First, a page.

Second, because the customers are making the investment in solar instead of the utility company, the utility company does not have to invest tens of millions in new construction nor in huge, unsightly solar farms. Win—win! Except that’s not what the utility companies want. They want a solar monopoly in their monopoly territories.

And third, because the utility doesn’t have to expand or build a new plant or a solar farm, the utility wouldn’t have to raise their rates as high, because they don’t need the investment dollars and they don’t need to earn a return on the investment they didn’t make. Did you ever notice how local utility companies are asking for larger and larger rate increases while simultaneously building solar farms that should, in theory, bring down the cost of electricity! The way they have it set up is that we customers pay more as they build solar farms and harvest the sun’s free energy! What a great deal for them and a lousy deal for us!

Fourth, solar installed at the point of use makes the most sense. Why have gigantic solar farms located far from the customers and from the power plat that require massive distribution systems to push the electricity first to the power plant and second, to the customers. It’s nuts.

As background, I’ve been a pioneer in sustainable development since the beginning. My team and I taught non-profit Focus on Energy when it first came into being, how to install and make green energy components work, so much so that during their first five years, they paid half the salary of my in-house engineer because they were calling on him so much to figure things out that he was practically working for them. (Good for them though, right? They wanted to know what worked and what didn’t.)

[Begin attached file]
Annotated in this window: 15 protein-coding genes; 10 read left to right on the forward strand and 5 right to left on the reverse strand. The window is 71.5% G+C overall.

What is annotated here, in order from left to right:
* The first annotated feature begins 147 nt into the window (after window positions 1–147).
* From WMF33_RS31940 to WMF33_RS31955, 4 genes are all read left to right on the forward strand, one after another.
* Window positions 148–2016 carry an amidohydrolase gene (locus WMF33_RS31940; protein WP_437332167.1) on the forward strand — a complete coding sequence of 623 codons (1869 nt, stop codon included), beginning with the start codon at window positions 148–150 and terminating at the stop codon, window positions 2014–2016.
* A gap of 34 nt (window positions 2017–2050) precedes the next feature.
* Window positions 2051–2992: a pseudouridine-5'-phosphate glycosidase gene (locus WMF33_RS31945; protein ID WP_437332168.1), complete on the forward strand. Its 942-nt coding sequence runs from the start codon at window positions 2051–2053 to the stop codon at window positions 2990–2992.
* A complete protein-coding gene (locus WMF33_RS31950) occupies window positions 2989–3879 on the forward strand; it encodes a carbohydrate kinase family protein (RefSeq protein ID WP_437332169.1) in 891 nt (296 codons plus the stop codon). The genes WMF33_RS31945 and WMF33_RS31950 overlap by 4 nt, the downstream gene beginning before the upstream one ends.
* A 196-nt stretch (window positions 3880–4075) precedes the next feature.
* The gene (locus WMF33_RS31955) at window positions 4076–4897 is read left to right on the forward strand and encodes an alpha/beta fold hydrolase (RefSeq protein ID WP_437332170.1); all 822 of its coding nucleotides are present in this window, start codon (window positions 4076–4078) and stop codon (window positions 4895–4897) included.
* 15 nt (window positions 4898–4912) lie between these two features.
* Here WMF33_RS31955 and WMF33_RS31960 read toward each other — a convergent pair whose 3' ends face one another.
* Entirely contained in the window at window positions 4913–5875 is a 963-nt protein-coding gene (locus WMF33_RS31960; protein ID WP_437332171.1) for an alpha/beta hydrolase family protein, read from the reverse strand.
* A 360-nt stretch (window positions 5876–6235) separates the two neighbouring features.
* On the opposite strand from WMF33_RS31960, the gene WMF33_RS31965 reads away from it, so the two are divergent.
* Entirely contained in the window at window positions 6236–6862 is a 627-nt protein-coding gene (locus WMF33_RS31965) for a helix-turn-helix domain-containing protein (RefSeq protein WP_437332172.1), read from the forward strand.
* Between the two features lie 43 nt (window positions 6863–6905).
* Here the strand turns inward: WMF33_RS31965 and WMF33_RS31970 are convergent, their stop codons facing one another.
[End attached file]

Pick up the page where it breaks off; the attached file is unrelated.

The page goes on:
I’ve done heat recapture systems, an in-ground geothermo heat pump HVAC system, low flow water systems, extra insulation, and I installed the largest solar array on an apartment building east of the Mississippi River. I also created the first university level sustainable development course in the world at the UW that is still being taught today.

Lastly, it’s important to understand that the amount of solar energy that is generated by the sun in July and August provides enough credits in those two months to offset the lack of net solar energy in the other ten months. In other words, the other ten months don’t generate net solar energy in northern climates; instead, you draw energy from the power plant during those months, but in July and August, solar generates surplus electricity that is shipped back to the utility, who provides you a credit you can use year round until it’s used up. Unlike windmills, this means that the amount of customer solar energy is maximized exactly when the utility needs it, during the peak months of July and August. It’s a perfect marriage.

Net metering is absolutely necessary in order for property owners to make installation of solar panels financially feasible. Without net metering, there will be few customer solar installations as it won’t make sense. But with fully funded net metering we can encourage more solar, reduce utility costs, and keep our utility rates lower. Support net metering, write the PSC.

On October 18 and November 23, 2023 Donald Trump tweeted out on Trump’s Truth Social account T. Wall’s October 6th column on Trump’s property valuations. T. Wall holds a degree from the UW in economics and an M.S. in real estate analysis and valuation and is a real estate developer. Disclaimer: The opinions of the writer are not necessarily those of this publication or the left!